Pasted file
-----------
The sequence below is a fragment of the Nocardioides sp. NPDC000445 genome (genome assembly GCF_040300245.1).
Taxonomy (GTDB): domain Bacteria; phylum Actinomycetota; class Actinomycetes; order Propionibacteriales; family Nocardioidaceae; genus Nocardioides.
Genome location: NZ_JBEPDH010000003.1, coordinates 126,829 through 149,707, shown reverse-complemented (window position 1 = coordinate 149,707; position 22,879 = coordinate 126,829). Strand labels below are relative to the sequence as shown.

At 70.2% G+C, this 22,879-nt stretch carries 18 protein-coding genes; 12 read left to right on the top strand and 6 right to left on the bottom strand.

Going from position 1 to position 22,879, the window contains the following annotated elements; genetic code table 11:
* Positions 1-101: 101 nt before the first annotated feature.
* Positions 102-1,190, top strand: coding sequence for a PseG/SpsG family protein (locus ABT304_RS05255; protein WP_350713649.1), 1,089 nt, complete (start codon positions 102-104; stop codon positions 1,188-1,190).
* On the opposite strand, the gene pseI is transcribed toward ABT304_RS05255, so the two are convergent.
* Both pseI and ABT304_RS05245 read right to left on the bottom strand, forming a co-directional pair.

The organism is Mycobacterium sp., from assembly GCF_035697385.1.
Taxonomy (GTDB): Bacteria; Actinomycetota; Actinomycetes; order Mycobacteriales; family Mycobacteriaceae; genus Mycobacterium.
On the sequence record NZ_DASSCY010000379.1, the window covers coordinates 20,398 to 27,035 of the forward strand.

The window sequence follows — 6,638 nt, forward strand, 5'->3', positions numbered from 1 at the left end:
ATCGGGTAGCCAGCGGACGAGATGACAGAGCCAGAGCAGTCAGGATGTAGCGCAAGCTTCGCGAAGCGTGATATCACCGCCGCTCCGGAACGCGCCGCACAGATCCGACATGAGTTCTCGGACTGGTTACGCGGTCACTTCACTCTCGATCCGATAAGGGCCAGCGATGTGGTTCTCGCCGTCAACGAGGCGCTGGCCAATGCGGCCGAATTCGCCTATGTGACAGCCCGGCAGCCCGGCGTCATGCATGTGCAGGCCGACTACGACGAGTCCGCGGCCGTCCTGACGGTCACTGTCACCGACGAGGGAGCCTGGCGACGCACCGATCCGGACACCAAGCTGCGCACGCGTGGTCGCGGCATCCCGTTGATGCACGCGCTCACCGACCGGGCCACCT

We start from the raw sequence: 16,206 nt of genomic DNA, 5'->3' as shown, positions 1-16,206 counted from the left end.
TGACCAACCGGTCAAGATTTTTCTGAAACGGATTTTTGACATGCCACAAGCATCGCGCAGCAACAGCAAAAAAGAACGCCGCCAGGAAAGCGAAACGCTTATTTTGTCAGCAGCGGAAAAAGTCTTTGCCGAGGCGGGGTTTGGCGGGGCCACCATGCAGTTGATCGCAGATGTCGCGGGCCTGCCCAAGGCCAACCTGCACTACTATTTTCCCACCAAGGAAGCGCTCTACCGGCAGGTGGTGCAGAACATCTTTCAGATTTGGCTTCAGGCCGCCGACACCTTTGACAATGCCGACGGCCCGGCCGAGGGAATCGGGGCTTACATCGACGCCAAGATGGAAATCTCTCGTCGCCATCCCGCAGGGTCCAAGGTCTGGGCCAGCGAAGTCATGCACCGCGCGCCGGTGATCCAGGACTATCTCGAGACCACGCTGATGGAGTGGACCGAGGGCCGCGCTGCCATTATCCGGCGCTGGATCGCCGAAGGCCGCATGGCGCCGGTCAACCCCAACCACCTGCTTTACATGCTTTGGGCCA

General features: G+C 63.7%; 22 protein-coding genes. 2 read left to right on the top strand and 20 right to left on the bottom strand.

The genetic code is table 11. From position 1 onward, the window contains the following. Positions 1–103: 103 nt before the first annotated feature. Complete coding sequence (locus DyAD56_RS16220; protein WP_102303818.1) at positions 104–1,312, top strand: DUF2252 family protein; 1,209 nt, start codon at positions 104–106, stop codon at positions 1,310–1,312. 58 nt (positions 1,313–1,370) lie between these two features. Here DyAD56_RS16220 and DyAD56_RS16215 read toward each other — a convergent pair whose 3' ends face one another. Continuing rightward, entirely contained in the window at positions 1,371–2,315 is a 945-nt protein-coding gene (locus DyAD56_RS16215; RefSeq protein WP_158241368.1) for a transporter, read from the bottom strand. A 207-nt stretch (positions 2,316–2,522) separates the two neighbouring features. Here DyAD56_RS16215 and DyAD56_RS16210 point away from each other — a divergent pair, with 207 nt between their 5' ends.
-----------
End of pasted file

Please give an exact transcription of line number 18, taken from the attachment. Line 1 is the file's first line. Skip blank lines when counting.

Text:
The genetic code is table 11. From position 1 onward, the window contains the following. Positions 1–103: 103 nt before the first annotated feature. Complete coding sequence (locus DyAD56_RS16220; protein WP_102303818.1) at positions 104–1,312, top strand: DUF2252 family protein; 1,209 nt, start codon at positions 104–106, stop codon at positions 1,310–1,312. 58 nt (positions 1,313–1,370) lie between these two features. Here DyAD56_RS16220 and DyAD56_RS16215 read toward each other — a convergent pair whose 3' ends face one another. Continuing rightward, entirely contained in the window at positions 1,371–2,315 is a 945-nt protein-coding gene (locus DyAD56_RS16215; RefSeq protein WP_158241368.1) for a transporter, read from the bottom strand. A 207-nt stretch (positions 2,316–2,522) separates the two neighbouring features. Here DyAD56_RS16215 and DyAD56_RS16210 point away from each other — a divergent pair, with 207 nt between their 5' ends.